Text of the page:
Suzuki Swift Sport – First Impressions
My memories of the previous model Suzuki Swift aren’t great. A friend owned an old one one back in my college days and to say that it was cheap and nasty would be an improvement to its image. The doors shut with a harsh clang, the interior was made of the thinnest and hardest plastic I’d seen in a car and the noise was painfully excessive. While the little engine loved to be thrashed you’d always stop short for fear of making your ears bleed again.
Suzuki Swift Sport Review
|Max Power:||123 bhp|
|Max Torque:||109 lb/ft|
|Max Speed:||124 mph|
So it’s great to see that Suzuki have made massive improvements on the current model. While its hardly going to challenge an Audi in terms of build quality it could certainly teach it a thing or two about value for money, and it’s light years ahead of its older brother in every respect. To top things off, the Suzuki Swift Sport also makes a great case for itself in the bargain hot hatch league.
Driving one recently made me realise just how much fun can be had for just under £12,000. With 123bhp from its 1586cc petrol engine you’re going to have to push it to risk losing your license, but while you’re trying you’ll be having a great time. With only 1,105kg to haul around the Swift Sport manages to run 0-62mph in only 8.9 seconds while the official economy figures say it can return 39.2mpg.
The chassis is great fun, keeping body roll in check and giving plenty of grip without being too harsh, and it responds well to your commands through the steering. The steering is a touch too light and robs the Swift of some of the more subtle signals from the front wheels but it is quick. Overall it’s an entertaining little car that begs to be chucked around on a quiet country lane.
The Swift Sport is a bit of a looker too, coming complete with 17″ wheels (yes, as standard, not an expensive option), twin exhausts, rear spoiler and fog lights, and either metallic paint (silver or black) or pearlescent red as standard. I’m torn between the black or the red for my own favourite, but the silver looks good too.
In fact this little car can teach the current class leader, the MINI Cooper, a thing or two. Although the Cooper accelerates faster (0-60mph in 8.2 seconds) and has the better chassis, it is considerably more expensive when you’ve added options to its miserly specification and the new 2007 styling makes the car look slightly lardy. Crash regulations have had a little to do with this, but the MINI looks even more like a caricature of the original Alec Issigonis design than ever.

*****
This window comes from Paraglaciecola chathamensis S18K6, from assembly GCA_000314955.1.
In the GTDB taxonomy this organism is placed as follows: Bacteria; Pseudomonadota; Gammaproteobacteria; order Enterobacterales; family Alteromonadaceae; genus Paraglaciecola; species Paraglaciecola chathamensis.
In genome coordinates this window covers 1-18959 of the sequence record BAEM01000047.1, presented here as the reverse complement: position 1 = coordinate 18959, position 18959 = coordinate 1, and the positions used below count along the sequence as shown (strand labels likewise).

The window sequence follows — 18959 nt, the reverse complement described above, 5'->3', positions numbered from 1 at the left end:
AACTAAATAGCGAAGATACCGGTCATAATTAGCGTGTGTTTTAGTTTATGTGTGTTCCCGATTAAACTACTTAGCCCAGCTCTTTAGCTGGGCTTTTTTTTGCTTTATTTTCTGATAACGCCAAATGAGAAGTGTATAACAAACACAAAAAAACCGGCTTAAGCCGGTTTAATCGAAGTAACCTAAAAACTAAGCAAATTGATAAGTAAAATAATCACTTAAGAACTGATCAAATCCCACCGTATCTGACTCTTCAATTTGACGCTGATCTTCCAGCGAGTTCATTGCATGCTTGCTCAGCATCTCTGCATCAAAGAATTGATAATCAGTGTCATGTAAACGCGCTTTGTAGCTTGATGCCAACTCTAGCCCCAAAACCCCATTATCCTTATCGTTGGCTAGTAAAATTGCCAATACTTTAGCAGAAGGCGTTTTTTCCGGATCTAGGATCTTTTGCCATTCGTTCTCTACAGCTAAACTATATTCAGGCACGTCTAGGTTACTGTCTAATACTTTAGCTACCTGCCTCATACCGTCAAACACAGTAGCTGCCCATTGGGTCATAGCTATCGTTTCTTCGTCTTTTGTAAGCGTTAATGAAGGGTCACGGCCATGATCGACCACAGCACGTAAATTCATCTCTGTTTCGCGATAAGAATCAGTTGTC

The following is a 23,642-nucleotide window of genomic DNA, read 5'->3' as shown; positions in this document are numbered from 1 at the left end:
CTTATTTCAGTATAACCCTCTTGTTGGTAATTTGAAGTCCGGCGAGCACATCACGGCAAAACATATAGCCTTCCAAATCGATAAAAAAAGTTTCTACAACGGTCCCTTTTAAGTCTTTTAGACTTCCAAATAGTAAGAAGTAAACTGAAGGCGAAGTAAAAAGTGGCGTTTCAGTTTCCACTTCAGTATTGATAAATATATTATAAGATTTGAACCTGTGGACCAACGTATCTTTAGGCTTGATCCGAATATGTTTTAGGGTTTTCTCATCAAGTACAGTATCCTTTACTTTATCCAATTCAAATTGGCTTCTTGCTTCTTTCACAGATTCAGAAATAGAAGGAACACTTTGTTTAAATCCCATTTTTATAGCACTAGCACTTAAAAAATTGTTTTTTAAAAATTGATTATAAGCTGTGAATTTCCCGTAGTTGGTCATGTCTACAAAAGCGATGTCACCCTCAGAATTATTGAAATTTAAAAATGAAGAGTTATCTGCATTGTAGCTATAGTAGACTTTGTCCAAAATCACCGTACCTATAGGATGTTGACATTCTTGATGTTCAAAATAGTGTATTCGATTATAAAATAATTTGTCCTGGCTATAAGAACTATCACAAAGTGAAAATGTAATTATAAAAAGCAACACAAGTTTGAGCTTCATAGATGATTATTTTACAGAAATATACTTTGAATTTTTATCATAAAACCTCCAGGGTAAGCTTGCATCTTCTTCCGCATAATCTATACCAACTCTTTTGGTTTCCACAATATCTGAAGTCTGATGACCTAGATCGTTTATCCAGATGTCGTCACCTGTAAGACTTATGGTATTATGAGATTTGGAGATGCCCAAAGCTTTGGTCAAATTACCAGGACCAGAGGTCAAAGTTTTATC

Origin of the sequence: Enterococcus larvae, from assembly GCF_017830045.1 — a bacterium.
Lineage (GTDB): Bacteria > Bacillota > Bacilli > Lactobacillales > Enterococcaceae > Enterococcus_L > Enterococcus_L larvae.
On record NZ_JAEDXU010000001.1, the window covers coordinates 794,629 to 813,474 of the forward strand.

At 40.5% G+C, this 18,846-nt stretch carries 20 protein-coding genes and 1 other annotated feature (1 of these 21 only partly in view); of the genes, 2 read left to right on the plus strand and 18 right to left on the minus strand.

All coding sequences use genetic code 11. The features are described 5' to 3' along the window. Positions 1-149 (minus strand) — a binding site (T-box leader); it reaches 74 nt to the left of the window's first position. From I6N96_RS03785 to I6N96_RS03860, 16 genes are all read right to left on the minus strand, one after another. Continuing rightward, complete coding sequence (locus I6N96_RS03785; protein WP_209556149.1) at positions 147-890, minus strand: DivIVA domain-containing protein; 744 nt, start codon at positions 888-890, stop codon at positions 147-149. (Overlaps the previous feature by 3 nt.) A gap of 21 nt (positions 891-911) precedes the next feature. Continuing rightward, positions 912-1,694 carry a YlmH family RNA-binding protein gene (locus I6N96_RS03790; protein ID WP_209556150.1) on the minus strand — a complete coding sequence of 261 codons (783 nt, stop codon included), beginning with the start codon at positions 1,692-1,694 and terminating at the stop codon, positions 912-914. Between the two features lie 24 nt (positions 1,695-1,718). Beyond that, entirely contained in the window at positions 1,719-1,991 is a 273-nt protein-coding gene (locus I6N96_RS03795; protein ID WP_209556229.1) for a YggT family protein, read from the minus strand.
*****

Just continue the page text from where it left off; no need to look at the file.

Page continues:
On the other hand, the Swift’s design makes it look compact without being too soft, and it borrows a few of the more successful design cues from the MINI. Just look at those blacked out A-pillars … do they look familiar? Fancy a white painted roof or some bonnet stripes? They’re on the options list. But even though the Swift Sport may be a bit of a copycat, how many estate agents have you seen driving around in one with it covered head-to-toe in advertising?
The Suzuki Swift Sport isn’t just a bargain if you buy one brand new. A quick look on Autotrader found a few ’57’ plate examples with under 1.000 miles on the clock for less than £10 grand. That’s less than 6 months old and barely even run-in!
So is it worth buying one? Absolutely, as you get loads of standard equipment, an entertaining drive, Suzuki’s bulletproof mechanicals and a 3-year warranty. Insurance shouldn’t be too expensive as it falls into group 9, although road tax is a little high as the Swift’s 1.6-litre engine falls into band E. This means that until April ’08 it will cost you £165 for the year and after that it’ll cost £170.
The Suzuki Swift Sport is a fun little car that will put a smile on your face without hurting your bank balance. Is it the hot hatch bargain of the century? Yes, I think it just might be.
* Prices taken from Suzuki website, October 2008